First, let me define. Treasure tracks are those ones you cannot find anywhere in the mainstream CD collections, they sound good, they sound different. It sounds like ’29 Lomuto but you can’t put your finger in it. On the other hand, tracks everyone knows, well, that doesn’t need definition, those are the ones whose chords you mutter on your way home after a milonga.
All Djs love treasure tracks. It’s sort of in their blood. When you DJ tango (I mean when you DJ, not when you decide to play music to a crowd), you have to spend hundreds of hours per year listening to tango. It is beyond fun (although it is fun), it is painstaking work. You have to know your ingredients, how they mix and how they come together. So it is very exciting when you get a rare Japanese CD or a second hand CD from a collector in Buenos Aires and listen to all these tracks no-one else owns!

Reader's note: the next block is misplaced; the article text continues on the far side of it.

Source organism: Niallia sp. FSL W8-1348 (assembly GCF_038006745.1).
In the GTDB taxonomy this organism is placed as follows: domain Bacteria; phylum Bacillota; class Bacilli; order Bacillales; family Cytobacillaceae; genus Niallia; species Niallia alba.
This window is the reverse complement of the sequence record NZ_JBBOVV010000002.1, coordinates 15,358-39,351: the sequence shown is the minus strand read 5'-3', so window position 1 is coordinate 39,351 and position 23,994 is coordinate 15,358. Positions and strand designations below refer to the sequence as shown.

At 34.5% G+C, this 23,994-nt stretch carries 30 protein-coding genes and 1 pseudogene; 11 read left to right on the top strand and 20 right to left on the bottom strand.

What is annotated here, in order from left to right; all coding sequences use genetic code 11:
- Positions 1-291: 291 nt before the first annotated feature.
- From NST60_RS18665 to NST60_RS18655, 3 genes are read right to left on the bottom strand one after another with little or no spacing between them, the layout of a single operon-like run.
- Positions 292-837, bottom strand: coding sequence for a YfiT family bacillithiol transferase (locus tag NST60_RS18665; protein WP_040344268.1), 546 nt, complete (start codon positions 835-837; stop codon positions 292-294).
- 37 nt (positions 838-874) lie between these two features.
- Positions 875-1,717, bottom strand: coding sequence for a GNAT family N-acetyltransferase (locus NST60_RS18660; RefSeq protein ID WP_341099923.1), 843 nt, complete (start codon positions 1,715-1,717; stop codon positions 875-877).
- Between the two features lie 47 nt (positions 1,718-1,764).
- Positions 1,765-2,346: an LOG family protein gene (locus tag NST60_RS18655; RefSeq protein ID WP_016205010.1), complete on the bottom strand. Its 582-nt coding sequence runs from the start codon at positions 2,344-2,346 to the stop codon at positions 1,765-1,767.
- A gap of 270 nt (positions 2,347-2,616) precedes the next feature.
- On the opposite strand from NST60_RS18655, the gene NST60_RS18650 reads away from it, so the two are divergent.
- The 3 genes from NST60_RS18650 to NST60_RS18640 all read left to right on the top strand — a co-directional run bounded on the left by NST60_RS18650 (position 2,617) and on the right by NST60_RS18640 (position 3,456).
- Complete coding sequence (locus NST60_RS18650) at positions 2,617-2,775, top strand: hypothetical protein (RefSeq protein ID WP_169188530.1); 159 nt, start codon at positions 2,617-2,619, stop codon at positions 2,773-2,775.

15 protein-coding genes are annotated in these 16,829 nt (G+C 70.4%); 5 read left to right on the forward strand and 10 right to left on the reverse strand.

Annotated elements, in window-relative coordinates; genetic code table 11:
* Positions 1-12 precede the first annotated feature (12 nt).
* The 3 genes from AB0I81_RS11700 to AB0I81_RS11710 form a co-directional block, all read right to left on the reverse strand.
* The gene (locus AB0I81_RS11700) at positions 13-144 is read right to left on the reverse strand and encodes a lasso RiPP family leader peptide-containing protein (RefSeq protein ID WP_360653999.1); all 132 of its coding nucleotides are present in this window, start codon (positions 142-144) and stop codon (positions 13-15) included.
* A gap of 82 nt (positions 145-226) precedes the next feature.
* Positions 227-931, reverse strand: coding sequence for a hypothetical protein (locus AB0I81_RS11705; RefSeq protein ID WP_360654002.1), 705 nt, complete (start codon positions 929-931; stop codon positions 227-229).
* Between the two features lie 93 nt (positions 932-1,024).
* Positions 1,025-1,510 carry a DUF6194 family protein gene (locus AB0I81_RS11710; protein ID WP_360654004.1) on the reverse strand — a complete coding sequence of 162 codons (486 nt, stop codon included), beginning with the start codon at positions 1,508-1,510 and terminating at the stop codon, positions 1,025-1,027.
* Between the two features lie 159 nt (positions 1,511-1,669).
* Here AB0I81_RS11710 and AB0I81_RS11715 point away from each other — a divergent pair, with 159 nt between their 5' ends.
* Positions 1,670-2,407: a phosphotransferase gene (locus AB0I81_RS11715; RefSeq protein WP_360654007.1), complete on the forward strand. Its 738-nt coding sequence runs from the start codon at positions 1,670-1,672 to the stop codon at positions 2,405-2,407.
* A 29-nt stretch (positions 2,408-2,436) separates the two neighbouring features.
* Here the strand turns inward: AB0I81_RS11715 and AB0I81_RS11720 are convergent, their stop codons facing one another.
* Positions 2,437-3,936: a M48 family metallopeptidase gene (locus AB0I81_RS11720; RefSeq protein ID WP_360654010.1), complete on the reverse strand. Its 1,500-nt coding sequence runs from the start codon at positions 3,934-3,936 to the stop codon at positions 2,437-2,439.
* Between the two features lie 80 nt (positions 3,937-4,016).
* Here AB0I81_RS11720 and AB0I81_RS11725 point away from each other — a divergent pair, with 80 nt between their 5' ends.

It is at this point that things can go very wrong. Sometime the eagerness to show off these treasure tracks gets on the way of the main reason why you are DJing in the first place. To play for the dancers. Shoving in four 1928 Canaro tracks that nobody knows will do nothing but wonders to your ego. And ego is bad on a DJ.
Tango is difficult. You have to look after yourself and your partner, possibly in a busy milonga and possibly dancing behind someone you don’t know… This is already too much uncertainty and 4 unknown tangos won’t make it any better or easier!
So, the way how I see it is like this. You have a treasure track that you want to play, the Canaro version of Primavera 1929 (very rare and a joy of track). Instead of playing it with other 3 tracks that no-one has ever heard of, think of lining it up with 3 known tracks. Even put it in the middle so that dancers have “warmed up” to each other and the dancefloor. And leave a well known track for the end, you want to end up in a high, with a sense of completion.
Bring on those treasure tracks but drop by drop not all at once! The smiles at the end of the tanda will thank you!